Use this URL to cite or link to this record in EThOS: http://ethos.bl.uk/OrderDetails.do?uin=uk.bl.ethos.716902
Title: Turkey red dyeing in late-19th century Glasgow : interpreting the historical process through re-creation and chemical analysis for heritage research and conservation
Author: Wertz, Julie Hodges
Awarding Body: University of Glasgow
Current Institution: University of Glasgow
Date of Award: 2017
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Abstract:
The dyed cotton textiles called Turkey red are a significant part of Scotland’s cultural heritage and the legacy of its textile manufacturing industry, and were known for their exceptional colour and fastness to light and wash fading. This thesis is a multi-disciplinary investigation of the chemistry of these unique textiles in the context of 19th c. Scotland using historical material re-creations and modern analytical chemistry, situating the dyeing process in a historical context. This research is a significant contribution toward the continued preservation of historical Turkey red textiles. Through a detailed, chemistry-focused examination of Turkey red methods published in English and French between 1785-1911, the key ingredients and steps for the process from a chemical perspective are identified (Chapter 1). The significance, chemistry, and previous research on the role of the oil (Chapter 2) and dye sources used (Chapter 3) are discussed to form the basis of the material re-creations and analysis. The oil is fundamental to and characteristic of the process, which is also noteworthy for being the first to replace a natural dye source (madder or garancine) with a coal-tar derived analogue (synthetic alizarin). Re-creations of dyed Turkey red, Turkey red oil, oiled calico, and synthetic alizarin provide experiential data and reference materials to test analyses prior to application on historical objects (Chapter 4). The analysis of Turkey red oils by nuclear magnetic resonance (NMR) spectroscopy and high-performance liquid chromatography with mass spectrometry (HPLC-MS) (Chapter 5) provides information used to characterise, for the first time, how the oil and cotton fibres bond to form the basis of the Turkey red complex. This is studied using conservation-based diffuse reflectance infrared Fourier transform spectroscopy (DRIFTS) and attenuated total reflectance Fourier transform infrared spectroscopy (ATR-FTIR) and solid-state NMR (ssNMR) on replica and 19th c. pieces of Turkey red (Chapter 6). Dyes analysis of these samples by ultra high performance liquid chromatography with photodiode array (UHPLC-PDA) identifies chromatographic profiles of textiles dyed with natural or synthetic dye based on synthetic chemical markers. The presence of pigments on printed Turkey red is confirmed by infrared spectroscopy and scanning electron microscope with energy-dispersive X-ray (SEM-EDX) (Chapter 7).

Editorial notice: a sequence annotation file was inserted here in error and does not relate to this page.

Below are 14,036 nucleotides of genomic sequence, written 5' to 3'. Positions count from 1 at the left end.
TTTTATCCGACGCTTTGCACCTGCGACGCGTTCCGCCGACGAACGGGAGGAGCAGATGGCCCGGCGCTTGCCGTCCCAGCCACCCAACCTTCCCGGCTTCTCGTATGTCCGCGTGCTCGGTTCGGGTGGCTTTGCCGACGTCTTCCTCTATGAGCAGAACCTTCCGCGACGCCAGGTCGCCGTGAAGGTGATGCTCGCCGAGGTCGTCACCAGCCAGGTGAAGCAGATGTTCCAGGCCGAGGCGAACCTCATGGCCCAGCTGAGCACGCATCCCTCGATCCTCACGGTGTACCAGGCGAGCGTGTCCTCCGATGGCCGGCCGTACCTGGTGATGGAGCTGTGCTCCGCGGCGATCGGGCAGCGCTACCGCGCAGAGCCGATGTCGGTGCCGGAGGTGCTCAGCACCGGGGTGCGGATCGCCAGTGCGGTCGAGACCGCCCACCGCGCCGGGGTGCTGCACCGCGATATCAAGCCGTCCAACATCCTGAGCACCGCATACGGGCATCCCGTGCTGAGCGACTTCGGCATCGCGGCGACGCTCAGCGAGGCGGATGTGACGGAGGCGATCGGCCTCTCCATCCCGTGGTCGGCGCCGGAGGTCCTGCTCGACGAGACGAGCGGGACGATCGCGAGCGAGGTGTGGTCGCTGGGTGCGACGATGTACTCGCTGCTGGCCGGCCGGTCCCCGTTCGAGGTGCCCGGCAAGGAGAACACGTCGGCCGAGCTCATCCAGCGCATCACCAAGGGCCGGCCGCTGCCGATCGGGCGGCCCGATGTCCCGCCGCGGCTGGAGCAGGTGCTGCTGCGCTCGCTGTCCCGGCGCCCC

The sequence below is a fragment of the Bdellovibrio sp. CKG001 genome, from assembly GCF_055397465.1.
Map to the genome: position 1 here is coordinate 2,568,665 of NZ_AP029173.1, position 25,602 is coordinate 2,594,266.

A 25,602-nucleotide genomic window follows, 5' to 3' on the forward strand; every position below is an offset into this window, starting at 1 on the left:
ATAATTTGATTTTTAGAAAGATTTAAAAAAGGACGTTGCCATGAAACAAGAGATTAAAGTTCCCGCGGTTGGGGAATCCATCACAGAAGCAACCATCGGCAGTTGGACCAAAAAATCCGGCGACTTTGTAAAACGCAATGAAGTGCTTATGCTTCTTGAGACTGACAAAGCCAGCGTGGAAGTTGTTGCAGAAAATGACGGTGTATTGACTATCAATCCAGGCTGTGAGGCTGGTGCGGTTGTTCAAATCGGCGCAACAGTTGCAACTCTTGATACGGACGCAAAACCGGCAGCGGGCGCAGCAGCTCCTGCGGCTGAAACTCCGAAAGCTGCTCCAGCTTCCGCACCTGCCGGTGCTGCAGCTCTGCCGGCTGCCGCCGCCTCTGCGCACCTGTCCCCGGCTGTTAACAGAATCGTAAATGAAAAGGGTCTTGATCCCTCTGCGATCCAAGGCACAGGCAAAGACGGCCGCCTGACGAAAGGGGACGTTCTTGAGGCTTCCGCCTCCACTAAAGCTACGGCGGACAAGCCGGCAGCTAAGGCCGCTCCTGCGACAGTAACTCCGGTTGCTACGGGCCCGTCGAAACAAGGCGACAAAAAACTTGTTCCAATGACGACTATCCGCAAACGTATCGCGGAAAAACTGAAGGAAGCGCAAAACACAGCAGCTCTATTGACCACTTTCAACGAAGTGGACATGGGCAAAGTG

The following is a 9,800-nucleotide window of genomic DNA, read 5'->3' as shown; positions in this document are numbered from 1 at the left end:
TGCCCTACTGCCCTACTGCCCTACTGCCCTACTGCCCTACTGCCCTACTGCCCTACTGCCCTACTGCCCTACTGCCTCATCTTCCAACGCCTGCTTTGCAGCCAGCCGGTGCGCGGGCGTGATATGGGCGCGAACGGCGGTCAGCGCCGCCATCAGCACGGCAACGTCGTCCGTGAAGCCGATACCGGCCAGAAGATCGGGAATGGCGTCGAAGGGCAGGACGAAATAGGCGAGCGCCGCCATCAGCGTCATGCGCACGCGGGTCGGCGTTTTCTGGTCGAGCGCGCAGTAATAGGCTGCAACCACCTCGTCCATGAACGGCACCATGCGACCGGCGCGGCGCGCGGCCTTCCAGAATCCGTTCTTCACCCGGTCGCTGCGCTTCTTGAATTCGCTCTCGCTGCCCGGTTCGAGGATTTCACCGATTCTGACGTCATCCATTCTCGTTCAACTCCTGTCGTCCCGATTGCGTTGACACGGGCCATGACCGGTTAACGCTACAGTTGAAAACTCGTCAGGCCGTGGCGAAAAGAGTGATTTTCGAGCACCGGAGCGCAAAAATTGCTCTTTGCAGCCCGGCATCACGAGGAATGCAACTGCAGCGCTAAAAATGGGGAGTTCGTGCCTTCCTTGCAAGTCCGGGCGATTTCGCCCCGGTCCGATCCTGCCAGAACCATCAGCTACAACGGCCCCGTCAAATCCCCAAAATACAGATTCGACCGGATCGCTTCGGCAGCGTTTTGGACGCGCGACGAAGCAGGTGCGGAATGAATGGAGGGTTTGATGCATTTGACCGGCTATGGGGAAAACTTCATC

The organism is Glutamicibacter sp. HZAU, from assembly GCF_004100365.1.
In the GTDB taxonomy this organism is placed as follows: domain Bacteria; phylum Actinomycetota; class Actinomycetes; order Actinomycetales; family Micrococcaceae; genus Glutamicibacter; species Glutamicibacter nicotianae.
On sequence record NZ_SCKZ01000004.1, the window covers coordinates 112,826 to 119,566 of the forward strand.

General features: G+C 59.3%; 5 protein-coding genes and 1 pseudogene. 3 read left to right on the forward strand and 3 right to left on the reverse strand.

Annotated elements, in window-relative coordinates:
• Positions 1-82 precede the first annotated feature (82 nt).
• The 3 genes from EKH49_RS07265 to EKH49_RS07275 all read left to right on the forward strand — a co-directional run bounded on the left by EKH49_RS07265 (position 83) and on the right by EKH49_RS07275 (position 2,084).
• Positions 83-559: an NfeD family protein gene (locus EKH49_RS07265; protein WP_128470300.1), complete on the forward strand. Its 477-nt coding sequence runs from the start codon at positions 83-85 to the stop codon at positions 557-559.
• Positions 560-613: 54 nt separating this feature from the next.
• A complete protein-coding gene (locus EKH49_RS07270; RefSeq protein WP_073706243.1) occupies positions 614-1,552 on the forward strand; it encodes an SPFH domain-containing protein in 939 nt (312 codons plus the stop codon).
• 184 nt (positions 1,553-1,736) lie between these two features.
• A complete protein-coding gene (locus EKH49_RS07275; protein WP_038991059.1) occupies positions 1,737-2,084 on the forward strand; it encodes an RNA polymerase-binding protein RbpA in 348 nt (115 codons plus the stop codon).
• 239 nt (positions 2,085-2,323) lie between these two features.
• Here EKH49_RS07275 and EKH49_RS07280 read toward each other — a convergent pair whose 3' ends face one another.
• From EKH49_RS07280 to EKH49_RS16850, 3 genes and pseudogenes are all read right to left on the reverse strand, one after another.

Supervisor: Not available Sponsor: Not available
Qualification Name: Thesis (Ph.D.) Qualification Level: Doctoral
EThOS ID: uk.bl.ethos.716902  DOI: Not available
Keywords: DA Great Britain ; NX Arts in general ; QD Chemistry
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